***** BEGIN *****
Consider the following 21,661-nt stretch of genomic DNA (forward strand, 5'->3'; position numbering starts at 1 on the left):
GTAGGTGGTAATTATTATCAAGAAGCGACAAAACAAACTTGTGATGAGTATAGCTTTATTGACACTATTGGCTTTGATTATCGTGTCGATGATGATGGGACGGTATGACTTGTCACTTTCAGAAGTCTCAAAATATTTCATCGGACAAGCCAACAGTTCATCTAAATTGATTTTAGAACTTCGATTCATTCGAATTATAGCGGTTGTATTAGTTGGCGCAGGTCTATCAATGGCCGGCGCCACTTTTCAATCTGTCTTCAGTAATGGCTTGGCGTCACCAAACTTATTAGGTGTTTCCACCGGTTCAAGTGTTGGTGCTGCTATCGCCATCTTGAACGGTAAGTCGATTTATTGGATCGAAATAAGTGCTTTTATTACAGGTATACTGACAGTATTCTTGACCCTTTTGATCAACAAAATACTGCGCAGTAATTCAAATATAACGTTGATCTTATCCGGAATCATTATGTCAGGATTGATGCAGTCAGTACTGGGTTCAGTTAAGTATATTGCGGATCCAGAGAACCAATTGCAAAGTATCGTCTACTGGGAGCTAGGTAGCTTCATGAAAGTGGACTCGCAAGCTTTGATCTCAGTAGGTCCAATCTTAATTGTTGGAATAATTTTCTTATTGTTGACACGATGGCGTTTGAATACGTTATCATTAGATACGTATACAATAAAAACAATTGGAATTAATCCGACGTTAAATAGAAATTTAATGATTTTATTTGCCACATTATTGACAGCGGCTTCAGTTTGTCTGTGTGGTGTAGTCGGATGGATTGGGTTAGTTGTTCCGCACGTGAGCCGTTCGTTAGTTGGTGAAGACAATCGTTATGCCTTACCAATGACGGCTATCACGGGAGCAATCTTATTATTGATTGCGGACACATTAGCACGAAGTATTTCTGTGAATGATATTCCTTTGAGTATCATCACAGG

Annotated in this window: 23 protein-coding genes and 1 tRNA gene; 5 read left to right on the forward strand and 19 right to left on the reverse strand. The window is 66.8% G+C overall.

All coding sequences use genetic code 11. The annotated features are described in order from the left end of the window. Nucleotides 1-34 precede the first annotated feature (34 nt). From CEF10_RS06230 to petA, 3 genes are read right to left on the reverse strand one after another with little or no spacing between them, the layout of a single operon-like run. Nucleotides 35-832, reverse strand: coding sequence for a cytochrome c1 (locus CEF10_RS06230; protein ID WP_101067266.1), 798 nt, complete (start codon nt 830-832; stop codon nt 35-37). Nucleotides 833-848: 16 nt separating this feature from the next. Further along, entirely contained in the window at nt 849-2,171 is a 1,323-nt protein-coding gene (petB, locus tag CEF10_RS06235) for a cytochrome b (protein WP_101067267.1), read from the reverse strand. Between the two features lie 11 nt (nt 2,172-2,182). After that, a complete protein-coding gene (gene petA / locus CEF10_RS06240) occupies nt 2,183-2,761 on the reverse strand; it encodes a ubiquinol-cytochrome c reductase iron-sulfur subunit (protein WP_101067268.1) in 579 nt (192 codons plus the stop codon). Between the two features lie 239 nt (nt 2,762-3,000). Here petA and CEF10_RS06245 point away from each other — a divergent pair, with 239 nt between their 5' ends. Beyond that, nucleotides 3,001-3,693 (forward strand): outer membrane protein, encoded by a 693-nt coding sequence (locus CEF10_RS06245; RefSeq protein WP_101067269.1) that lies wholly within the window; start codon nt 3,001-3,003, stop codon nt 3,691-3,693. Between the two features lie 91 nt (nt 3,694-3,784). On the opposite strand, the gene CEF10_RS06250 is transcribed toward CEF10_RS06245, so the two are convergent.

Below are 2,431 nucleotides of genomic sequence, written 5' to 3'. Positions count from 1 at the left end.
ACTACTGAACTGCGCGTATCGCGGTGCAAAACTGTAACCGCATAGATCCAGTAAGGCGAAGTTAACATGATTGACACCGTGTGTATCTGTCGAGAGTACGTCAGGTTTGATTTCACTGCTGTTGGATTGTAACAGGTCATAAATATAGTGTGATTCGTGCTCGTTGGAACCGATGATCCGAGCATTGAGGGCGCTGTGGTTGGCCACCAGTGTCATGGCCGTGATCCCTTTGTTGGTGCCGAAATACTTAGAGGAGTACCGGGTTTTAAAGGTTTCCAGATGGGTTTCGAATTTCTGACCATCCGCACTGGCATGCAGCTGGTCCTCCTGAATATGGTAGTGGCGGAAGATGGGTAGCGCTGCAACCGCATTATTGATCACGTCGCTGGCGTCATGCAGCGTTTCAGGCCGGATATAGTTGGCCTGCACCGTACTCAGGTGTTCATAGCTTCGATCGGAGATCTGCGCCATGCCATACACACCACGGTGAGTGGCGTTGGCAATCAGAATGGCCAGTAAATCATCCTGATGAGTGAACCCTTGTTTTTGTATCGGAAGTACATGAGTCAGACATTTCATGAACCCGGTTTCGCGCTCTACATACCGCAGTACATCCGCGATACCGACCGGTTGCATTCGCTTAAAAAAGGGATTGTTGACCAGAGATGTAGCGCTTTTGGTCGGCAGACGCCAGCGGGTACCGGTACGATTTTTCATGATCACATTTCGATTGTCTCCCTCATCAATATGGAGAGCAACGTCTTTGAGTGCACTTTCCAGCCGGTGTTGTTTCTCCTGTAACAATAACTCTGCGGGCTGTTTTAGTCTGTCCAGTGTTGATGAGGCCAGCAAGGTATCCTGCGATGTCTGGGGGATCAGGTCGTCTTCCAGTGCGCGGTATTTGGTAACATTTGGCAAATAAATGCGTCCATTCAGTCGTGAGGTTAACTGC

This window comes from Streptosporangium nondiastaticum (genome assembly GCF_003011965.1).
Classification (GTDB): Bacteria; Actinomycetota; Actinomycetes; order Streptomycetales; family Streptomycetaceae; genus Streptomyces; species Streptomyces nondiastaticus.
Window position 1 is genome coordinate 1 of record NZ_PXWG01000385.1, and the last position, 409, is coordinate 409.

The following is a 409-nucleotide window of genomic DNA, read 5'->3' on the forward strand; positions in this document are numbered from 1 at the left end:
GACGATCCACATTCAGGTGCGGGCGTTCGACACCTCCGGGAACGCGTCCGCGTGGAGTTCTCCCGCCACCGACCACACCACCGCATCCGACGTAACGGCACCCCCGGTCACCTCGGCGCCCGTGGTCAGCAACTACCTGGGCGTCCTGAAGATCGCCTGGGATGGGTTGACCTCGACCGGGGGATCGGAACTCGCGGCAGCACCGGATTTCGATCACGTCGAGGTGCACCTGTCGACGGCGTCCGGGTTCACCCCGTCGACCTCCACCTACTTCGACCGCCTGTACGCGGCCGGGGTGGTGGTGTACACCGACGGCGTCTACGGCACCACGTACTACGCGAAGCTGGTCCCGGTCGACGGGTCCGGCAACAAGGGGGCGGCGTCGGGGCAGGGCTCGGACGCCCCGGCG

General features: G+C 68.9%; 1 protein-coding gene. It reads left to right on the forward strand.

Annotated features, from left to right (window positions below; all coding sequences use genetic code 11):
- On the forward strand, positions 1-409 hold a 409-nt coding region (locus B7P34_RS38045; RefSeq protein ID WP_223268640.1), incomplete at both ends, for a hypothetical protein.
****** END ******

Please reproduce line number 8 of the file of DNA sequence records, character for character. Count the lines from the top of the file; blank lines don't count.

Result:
Classification (GTDB): Bacteria; Actinomycetota; Actinomycetes; order Streptomycetales; family Streptomycetaceae; genus Streptomyces; species Streptomyces nondiastaticus.